and Tales ...
Ed Faber, Photographer
Class of 1962
school, Ed Faber earned a degree in Textiles from
Georgia Tech. After Tech he spent four years in the Air
Force stationed at Bitburg Air Base, Germany. After the Air
Force, he returned to a sewing factory in Edison and Fort
Gaines in which the family had a one-third interest. After
spending thirteen additional years in the sewing industry, Ed
went to college at Valdosta State College now Valdosta State
University and earned an accounting degree. He has been a
practicing accountant since 1985.
(his youngest daughter) and Ed started photographing the
nature, wildlife and points of interest of Southwest Georgia
about thirteen years ago. They feel fortunate to photograph
the land, that they have had and still have access to, and are
grateful for the great network of friends who act as spotters
for us. If these friends see something of interest, they
are given a call!
had their photographs displayed in twenty five countries on
all seven continents to include four American Embassies,
aboard the USS George Washington, the Carter home in Plains and
Buckingham Palace! They have also done some photography for
Ed Faber's Contact
Post Office Box 70162,
Albany GA 31708
***FEATURED THIS MONTH***
DAMASCUS INTERNATIONAL AIRPORT
five miles west of Damascus, Georgia on state highway 200 on the
south side of the road is a field that use to have a grass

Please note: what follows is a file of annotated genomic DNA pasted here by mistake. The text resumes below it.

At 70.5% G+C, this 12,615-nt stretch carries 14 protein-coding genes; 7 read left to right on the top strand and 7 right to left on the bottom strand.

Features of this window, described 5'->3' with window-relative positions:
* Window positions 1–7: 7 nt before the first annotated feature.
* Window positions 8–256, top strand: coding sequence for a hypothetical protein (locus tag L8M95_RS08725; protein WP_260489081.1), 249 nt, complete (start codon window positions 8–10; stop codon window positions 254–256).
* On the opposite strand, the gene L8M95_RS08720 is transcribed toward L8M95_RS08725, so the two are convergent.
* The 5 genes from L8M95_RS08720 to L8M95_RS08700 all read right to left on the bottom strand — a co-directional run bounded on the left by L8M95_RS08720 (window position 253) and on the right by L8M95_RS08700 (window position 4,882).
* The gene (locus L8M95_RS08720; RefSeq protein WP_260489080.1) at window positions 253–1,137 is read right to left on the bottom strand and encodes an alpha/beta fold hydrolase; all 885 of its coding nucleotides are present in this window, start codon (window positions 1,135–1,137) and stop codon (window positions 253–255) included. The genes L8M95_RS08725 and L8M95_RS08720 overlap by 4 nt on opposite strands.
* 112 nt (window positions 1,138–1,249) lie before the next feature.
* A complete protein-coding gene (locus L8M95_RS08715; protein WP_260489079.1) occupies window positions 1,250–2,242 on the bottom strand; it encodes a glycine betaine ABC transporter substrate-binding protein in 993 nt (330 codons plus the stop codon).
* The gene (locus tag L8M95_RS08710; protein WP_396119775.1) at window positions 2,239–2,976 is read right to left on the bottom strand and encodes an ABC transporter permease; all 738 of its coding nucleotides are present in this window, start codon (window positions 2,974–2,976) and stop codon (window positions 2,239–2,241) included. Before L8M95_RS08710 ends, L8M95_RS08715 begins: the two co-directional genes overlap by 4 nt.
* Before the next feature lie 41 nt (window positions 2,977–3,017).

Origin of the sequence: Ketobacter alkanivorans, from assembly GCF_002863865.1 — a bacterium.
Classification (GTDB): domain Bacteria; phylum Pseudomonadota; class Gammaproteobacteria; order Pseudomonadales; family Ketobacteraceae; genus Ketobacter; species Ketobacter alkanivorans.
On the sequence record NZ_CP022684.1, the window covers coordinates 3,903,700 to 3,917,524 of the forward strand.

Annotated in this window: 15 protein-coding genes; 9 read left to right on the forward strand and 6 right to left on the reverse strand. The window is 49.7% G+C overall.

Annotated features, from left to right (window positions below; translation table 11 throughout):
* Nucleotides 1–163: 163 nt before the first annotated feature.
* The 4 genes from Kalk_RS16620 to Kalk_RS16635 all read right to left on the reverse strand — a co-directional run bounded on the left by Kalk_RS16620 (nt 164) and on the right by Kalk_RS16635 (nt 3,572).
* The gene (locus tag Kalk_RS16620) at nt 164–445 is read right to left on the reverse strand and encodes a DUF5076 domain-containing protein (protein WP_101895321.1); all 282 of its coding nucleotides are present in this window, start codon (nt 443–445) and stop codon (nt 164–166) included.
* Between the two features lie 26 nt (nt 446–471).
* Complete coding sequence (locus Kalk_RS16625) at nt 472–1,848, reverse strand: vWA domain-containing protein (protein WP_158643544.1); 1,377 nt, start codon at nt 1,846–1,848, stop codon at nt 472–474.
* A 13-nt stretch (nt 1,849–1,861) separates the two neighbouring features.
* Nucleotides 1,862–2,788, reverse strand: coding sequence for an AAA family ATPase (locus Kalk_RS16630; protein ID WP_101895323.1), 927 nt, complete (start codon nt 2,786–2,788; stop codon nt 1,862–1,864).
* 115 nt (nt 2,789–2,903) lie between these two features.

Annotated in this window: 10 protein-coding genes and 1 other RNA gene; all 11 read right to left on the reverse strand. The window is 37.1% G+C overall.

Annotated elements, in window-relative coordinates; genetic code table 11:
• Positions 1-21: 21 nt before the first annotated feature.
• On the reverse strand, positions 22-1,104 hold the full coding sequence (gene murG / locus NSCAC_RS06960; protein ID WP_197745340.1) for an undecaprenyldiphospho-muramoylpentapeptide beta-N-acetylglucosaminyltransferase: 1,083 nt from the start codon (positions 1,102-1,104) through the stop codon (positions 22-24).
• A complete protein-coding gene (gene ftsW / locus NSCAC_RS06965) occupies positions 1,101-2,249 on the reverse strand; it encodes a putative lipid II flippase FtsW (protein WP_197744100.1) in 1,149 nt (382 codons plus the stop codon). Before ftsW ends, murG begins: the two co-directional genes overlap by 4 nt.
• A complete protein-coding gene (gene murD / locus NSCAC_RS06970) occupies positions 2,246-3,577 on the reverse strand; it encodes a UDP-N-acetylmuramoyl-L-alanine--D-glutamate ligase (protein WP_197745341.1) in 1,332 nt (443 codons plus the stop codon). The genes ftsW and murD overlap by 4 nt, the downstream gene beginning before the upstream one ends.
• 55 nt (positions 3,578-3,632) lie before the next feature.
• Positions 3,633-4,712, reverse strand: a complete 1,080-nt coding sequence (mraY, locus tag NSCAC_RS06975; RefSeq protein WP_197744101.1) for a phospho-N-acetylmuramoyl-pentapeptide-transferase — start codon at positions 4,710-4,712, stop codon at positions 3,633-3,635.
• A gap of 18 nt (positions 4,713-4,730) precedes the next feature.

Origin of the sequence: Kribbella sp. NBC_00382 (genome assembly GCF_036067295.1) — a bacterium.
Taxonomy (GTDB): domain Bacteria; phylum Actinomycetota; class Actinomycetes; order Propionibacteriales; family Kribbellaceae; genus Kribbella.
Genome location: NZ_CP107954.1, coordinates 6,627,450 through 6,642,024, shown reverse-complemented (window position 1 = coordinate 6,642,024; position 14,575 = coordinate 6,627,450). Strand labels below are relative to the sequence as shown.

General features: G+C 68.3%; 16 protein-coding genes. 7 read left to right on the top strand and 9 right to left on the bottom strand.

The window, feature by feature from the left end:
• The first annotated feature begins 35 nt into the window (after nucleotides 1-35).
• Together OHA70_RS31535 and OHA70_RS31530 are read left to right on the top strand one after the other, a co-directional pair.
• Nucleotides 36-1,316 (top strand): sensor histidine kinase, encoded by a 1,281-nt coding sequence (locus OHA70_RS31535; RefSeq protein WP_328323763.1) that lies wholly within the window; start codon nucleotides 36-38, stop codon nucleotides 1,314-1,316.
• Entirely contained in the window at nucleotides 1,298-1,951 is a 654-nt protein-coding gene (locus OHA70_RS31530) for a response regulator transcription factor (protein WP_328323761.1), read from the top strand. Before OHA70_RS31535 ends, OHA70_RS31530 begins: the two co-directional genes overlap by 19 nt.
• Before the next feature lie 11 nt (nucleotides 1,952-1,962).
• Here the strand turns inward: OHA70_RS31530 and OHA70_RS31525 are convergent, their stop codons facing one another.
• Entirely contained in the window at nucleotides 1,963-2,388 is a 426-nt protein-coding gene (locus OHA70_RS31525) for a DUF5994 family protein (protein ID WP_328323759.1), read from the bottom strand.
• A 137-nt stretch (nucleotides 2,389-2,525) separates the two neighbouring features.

landing strip that was used by one of the local crop dusters.
The primary crop duster that used this strip was an individual
named Frank Horn.
quite a colorful individual. Under the canopy on both sides of
his crop dusting airplane was stenciled the words “DANDY
DADDY FRANK”. Frank’s feats as a crop duster were second to
none. When Frank dusted a field, the whole field
was dusted. It was not uncommon to see Frank come up from
dusting a field of peanuts with peanut vines in the wheels.
Depending on the lay of the land it was not uncommon to see
Frank fly the plane between the top of the fence and the power
line, loop the plane around and come back between the top of the
fence and power line. It is said that Frank flew combat in
three wars and never lost a plane. Frank flew combat in World
War II, the Korean War and the Viet Nam War. If you wanted to
fly with a crop duster, Frank was the man you wanted to fly
It is said
that Frank lost the plane’s propeller one day while coming back
to land. The plane’s altitude and air speed were such that
Frank made it back to the landing strip. When Frank came over
the fence at the end of the airstrip the rear wheel of the plane
caught the top of the fence and flipped the plane. Frank walked
away without a scratch and the plane had little to no damage.
Timmons a local native had earned a PhD in chemistry and was
working for one of the major chemical companies in the Orient on
a four year tour of duty. After the second year in the Orient,
the employer paid for Frank and his family to come back to the
States for a month’s home leave. Upon arriving at the Atlanta
airport, the family found that the connecting flights to Albany,
Georgia left much to be desired. Frank called the owners of the
grass airstrip and asked if he chartered a plane to bring the
family to Damascus could they use the airstrip. As was